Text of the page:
Signing up for the Heart Breaker Half Marathon I knew meant signing up for a race with a mile-long hill at mile 3. It was the other million and two hills that I somehow forgot about. But I’m getting ahead of myself.
I started exercising almost eight years ago, with running becoming my focus a few months in. After some shorter races, I came to love half marathons for the time and energy investment: worth getting up before dawn, without being so exhausted that the day was lost to Netflix and my big blue couch. I had completed Heart Breaker in 2012, and yet when I went to sign up last fall for this year, I had some very useful amnesia about how much incline I was going to work through.
The race is structured around three loops. About halfway into the first loop, the half marathon runners head to the right, while 10K runners will head left. The half runners will go through a two-mile loop that includes Heart Break Hill: a one-mile timed hill. That one mile is a challenge, but definitely not insurmountable. Especially since there are a few short portions of flat road to help with recovery. After the small loop, half runners rejoin the larger loop. For a more slow and steady runner like me, that meant landing among the 10K walkers. It was fun to feel super fast running among these walkers (most of whom were really great and not lined up multiple across, so they were easy to weave among).
At the end of the big loop, the 10K runners headed to the right, and back to the Liberty High School stadium. It was with just one bad word that I went left with the other half marathon runners for one more time around the big loop (no Heart Break Hill the second time, woohoo!).
The weather was chilly but lovely out in the sun, and each of the water and Nuun stations were pretty well supported by teenage volunteers. Our route was mostly on streets; the Sunday morning timing and good police protection gave the runners lots of space to spread out. And a real breakfast afterwards was an unexpected treat (the perfect balance to the unexpected hill-a-palooza).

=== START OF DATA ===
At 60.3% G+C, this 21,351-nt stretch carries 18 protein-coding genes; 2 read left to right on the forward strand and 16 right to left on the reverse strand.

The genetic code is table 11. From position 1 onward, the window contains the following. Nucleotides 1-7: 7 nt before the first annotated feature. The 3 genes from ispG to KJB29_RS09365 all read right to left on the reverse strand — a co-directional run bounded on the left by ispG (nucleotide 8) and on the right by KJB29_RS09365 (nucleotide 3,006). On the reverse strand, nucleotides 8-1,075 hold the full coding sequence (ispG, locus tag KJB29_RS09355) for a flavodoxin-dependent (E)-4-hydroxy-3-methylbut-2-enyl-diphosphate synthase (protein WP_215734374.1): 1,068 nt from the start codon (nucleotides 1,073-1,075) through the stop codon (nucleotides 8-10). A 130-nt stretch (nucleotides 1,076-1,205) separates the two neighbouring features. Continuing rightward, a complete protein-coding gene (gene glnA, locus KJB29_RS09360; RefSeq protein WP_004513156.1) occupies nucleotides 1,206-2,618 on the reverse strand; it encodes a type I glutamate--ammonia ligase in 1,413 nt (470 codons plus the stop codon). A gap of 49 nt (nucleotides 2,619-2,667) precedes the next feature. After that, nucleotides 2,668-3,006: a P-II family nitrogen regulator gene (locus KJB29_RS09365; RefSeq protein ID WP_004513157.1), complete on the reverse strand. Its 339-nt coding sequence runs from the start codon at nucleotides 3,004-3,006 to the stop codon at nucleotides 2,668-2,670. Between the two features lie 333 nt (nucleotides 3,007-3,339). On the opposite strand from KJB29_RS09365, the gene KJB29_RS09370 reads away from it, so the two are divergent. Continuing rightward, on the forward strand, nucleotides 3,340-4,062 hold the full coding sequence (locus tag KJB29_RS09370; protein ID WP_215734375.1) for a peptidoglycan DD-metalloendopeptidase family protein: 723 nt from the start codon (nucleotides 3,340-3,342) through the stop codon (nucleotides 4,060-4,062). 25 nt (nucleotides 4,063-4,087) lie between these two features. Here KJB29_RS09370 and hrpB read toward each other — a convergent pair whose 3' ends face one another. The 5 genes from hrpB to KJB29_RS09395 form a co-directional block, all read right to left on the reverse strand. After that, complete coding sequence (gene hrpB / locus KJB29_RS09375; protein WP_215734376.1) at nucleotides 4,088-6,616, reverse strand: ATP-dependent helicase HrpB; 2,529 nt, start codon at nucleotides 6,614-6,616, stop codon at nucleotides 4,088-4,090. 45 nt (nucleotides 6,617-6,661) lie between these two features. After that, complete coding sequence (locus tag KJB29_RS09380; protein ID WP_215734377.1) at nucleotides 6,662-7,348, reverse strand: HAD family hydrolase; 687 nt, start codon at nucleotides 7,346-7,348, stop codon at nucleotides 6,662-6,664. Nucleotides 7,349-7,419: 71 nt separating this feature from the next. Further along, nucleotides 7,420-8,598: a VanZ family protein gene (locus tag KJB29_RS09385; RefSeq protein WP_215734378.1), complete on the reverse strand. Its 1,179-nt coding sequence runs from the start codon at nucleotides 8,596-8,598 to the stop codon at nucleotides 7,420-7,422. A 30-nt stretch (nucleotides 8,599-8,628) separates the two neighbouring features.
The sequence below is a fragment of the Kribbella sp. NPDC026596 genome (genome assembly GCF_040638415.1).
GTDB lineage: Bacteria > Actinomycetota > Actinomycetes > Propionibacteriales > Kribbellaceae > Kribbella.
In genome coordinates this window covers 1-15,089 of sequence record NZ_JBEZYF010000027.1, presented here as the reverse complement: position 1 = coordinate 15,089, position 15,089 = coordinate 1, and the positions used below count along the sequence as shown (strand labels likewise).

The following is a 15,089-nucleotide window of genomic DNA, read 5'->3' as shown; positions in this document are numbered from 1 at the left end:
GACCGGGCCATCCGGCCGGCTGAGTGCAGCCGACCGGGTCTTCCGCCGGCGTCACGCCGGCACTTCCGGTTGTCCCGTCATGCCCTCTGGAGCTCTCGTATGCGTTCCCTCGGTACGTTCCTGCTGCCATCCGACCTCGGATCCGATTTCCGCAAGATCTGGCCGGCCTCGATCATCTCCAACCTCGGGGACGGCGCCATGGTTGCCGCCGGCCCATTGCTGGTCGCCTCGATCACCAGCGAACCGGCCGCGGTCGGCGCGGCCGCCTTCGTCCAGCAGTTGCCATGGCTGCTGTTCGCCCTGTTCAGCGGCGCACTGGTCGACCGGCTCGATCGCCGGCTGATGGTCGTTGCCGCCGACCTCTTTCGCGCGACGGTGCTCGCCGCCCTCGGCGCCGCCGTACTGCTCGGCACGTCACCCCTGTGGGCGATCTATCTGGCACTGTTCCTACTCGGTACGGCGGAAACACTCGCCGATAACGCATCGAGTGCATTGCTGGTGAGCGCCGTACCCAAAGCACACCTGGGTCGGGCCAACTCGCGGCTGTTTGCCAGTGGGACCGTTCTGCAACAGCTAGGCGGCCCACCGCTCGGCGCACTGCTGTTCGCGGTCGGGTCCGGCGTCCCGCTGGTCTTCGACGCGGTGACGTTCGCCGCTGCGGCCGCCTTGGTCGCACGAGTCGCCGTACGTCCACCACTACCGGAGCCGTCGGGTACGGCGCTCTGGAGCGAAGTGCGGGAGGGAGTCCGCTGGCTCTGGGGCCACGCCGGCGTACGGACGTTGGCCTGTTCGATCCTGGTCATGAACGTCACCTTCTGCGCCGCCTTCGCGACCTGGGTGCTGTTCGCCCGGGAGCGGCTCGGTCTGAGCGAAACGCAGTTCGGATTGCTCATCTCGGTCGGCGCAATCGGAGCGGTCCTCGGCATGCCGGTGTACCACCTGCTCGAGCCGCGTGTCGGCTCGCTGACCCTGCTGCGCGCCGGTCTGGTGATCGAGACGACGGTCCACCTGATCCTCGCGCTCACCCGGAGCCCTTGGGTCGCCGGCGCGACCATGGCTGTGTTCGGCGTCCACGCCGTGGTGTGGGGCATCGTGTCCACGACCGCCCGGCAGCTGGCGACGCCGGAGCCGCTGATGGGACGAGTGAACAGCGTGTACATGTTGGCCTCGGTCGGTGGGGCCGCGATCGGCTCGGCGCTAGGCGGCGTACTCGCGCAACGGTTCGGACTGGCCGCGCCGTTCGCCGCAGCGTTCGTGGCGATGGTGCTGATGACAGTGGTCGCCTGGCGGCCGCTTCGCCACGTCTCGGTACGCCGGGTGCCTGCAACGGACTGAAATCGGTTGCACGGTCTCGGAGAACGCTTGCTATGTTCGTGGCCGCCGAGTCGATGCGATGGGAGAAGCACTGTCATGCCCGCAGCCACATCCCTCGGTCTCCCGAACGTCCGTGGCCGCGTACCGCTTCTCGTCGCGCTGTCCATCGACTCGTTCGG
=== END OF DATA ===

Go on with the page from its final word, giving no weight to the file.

There are just two things that I would have liked to update about this race. The first would be more bathroom facilities available in the high school before the race (or signs to help you find them). Because of a 20-minute line to the ladies’ room, I was three minutes late for the start line. Again silver lining: I have some lovely solo photographs from the starting line. Oh oh oh: there were free race photos. And I actually like the pictures. That was and is amazing.
The other change I would have wanted is how quickly the decorations were taken down in the cafeteria. I finished my race in 2:15, which I was super proud about. But by the time I returned to the cafeteria for breakfast, the tables were already being stripped and balloons removed. The runners and walkers behind me didn’t get to see the fun party atmosphere that the winners had seen.
Overall, I would recommend this race to others as long as they are prepared for the hilly challenge. And have a foam roller at home for afterwards.